TASE moved to 54 Ahad Ha'am Street, Tel Aviv in 1983, and moved again in 2014 to new premises at 2 Ahuzat Bayit Street, Tel Aviv. The exchange completed its conversion to electronic trading in 1999. In 2006, TASE bought all the shares of TASE Clearing House from TASE members, to make it a fully owned subsidiary.
The trading week is five days a week, Sunday to Thursday. In 2009, the trading hours were set at 9:30 am-4:30 pm. Since June 2013, trading hours were extended by an hour to bring trading hours closer to those of the European market, becoming 9:30 am-4:30 pm on Sundays and 9:30 am-5:30 pm Monday to Thursday Israel Standard Time, which is two hours ahead of UTC (UTC+02:00).
Yossi Beinart was appointed TASE CEO in January 2014 and was a Director at the Tel-Aviv Stock Exchange Clearing House Ltd and on the MAOF Clearing House Ltd board. Beinart died in August 2017, and was succeeded by Itai Ben-Zeev. Amnon Neubach has been the Chairman of the TASE Board since April 2014.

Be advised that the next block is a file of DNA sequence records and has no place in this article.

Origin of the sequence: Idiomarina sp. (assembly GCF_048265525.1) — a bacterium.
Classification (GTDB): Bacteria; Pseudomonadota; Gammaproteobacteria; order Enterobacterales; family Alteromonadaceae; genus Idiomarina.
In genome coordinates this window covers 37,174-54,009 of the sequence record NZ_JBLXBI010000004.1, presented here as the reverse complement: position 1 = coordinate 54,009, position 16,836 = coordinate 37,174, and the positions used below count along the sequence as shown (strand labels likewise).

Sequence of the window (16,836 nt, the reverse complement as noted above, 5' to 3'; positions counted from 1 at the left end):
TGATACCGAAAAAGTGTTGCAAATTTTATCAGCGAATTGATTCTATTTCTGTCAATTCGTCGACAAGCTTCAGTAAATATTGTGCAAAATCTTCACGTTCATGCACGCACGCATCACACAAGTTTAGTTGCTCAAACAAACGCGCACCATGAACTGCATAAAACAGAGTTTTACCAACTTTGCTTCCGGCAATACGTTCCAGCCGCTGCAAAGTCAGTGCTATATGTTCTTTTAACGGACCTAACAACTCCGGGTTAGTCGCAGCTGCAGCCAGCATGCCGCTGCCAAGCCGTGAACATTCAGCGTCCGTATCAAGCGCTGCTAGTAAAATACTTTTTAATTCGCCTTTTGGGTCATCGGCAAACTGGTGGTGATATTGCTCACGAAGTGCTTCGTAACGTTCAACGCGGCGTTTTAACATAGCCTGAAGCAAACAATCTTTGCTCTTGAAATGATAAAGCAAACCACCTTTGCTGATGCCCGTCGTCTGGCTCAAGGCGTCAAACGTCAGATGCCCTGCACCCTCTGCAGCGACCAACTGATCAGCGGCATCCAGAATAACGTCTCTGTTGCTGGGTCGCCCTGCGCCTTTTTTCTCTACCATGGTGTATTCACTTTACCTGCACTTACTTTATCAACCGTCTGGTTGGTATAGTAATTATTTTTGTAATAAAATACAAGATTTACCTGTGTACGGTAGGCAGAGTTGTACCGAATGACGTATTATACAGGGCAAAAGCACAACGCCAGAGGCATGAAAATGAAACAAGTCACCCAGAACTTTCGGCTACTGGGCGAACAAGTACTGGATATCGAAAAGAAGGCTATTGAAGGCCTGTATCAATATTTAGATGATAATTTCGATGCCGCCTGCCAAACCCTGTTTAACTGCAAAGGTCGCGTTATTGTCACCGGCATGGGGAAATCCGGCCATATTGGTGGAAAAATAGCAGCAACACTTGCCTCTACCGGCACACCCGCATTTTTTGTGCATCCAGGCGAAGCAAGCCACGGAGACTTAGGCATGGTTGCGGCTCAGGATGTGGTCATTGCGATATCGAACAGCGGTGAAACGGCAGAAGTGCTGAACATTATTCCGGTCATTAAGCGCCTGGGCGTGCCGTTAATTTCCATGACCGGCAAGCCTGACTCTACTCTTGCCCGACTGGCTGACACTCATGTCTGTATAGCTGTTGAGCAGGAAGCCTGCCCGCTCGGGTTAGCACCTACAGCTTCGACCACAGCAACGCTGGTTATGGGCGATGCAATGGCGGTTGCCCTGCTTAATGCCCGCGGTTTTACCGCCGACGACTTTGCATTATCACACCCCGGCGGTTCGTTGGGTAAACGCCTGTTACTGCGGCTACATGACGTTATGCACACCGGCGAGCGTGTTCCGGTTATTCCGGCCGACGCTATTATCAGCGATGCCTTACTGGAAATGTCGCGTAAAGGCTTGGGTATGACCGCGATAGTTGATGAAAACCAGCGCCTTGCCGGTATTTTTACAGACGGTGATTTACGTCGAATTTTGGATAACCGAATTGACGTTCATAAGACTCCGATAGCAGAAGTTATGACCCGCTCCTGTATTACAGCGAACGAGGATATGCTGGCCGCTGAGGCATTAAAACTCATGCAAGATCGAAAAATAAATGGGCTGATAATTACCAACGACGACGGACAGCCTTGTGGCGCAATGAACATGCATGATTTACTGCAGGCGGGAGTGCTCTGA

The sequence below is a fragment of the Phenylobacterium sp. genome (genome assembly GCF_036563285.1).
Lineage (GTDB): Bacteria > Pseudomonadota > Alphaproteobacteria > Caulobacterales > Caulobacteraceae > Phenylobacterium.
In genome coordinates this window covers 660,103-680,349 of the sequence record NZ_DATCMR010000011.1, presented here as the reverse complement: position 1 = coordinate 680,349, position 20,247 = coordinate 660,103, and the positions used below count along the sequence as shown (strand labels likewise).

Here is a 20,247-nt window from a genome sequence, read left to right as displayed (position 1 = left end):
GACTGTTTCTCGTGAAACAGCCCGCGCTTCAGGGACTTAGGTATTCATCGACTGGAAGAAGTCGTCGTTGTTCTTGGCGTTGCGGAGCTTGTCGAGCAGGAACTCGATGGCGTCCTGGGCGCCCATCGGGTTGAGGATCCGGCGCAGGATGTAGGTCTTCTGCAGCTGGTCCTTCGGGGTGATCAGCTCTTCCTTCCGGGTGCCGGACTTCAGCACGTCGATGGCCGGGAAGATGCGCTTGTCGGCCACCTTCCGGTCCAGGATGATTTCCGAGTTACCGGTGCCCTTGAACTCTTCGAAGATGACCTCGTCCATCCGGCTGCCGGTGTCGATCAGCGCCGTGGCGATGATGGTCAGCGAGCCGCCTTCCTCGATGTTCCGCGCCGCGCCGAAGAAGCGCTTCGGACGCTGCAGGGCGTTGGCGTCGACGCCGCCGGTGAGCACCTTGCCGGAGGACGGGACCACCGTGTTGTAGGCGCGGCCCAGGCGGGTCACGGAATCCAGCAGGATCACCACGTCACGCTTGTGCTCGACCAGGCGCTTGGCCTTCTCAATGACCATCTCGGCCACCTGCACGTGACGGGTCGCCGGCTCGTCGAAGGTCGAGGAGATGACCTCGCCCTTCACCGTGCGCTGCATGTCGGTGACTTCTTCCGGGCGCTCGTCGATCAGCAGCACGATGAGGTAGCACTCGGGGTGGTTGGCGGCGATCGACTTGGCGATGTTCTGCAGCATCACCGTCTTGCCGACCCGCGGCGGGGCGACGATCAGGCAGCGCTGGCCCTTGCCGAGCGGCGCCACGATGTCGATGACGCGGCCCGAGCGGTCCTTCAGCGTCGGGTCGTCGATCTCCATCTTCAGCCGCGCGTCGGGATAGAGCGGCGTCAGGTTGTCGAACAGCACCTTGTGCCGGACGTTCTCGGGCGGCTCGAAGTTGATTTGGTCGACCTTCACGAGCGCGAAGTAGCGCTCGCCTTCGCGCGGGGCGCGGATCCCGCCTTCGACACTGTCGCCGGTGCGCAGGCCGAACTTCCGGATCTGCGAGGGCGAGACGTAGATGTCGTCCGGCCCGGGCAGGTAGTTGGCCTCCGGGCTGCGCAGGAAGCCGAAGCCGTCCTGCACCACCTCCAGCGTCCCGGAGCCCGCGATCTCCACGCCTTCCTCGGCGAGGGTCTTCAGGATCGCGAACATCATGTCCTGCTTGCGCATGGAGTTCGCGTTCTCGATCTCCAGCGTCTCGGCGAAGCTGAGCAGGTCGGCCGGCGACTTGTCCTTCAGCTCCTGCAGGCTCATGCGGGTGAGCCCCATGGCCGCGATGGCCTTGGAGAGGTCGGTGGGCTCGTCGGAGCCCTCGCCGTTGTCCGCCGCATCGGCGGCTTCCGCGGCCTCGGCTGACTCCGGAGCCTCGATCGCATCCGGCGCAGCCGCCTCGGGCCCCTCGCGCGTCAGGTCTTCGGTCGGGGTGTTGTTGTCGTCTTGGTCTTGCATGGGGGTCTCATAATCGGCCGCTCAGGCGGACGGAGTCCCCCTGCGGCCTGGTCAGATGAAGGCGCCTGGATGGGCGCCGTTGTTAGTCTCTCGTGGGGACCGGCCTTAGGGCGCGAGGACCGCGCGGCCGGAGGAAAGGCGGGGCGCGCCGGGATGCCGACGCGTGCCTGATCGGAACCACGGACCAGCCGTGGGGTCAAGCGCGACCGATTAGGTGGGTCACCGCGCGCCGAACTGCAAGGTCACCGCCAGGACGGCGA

In 2005, non-Israeli investment in TASE reached an all-time high of NIS 2 billion, while the TA-25 increased 34%. By the end of the year foreign investment banks UBS, Deutsche Bank, and HSBC had become members of TASE.
In 2007, trading averaged $500 million a day, a 55% increase over the previous year. The number of exchange-traded funds (ETFs) grew to 240. The Tel Bond-20 index was also launched that year. The TA-25 rose 175% in the period 2004-07.
As of May 25, 2010, TASE's largest stocks by market capitalization were Teva Pharmaceutical Industries ($51.5 billion), Israel Chemicals ($14.3bn), Bank Leumi ($6.1bn), and Bezeq ($6.0bn). Daily turnover of shares and convertibles in 2009 was US$432 million, $1,035M of bonds and exchange-traded notes (ETNs), $163M of T-bills, and 252,000 options and futures contracts. Total market capitalization at the end of 2009 was $189bn shares and convertibles, $174bn government and corporate bonds, and $23bn T-bills, a total of $386bn. On April 25, 2010, TASE's benchmark TA-25 index reached a record high of 1,239 points.